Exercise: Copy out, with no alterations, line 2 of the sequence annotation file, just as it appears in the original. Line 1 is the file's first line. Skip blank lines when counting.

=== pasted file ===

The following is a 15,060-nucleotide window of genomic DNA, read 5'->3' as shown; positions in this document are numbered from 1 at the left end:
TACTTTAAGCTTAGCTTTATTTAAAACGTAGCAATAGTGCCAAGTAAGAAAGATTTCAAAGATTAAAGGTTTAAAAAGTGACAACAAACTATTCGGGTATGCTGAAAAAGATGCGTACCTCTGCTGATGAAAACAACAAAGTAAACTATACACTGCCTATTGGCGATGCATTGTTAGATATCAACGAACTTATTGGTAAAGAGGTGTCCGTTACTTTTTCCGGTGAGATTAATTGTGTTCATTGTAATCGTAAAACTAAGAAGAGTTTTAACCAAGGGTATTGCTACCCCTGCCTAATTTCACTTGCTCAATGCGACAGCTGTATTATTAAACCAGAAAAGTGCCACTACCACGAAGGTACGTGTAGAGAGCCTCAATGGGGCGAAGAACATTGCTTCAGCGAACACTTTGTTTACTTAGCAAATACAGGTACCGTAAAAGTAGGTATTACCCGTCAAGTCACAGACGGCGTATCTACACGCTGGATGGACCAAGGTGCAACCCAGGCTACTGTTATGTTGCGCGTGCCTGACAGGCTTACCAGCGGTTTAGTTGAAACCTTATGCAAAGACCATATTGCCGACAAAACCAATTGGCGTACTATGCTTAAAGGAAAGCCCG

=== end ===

TACTTTAAGCTTAGCTTTATTTAAAACGTAGCAATAGTGCCAAGTAAGAAAGATTTCAAAGATTAAAGGTTTAAAAAGTGACAACAAACTATTCGGGTATGCTGAAAAAGATGCGTACCTCTGCTGATGAAAACAACAAAGTAAACTATACACTGCCTATTGGCGATGCATTGTTAGATATCAACGAACTTATTGGTAAAGAGGTGTCCGTTACTTTTTCCGGTGAGATTAATTGTGTTCATTGTAATCGTAAAACTAAGAAGAGTTTTAACCAAGGGTATTGCTACCCCTGCCTAATTTCACTTGCTCAATGCGACAGCTGTATTATTAAACCAGAAAAGTGCCACTACCACGAAGGTACGTGTAGAGAGCCTCAATGGGGCGAAGAACATTGCTTCAGCGAACACTTTGTTTACTTAGCAAATACAGGTACCGTAAAAGTAGGTATTACCCGTCAAGTCACAGACGGCGTATCTACACGCTGGATGGACCAAGGTGCAACCCAGGCTACTGTTATGTTGCGCGTGCCTGACAGGCTTACCAGCGGTTTAGTTGAAACCTTATGCAAAGACCATATTGCCGACAAAACCAATTGGCGTACTATGCTTAAAGGAAAGCCCG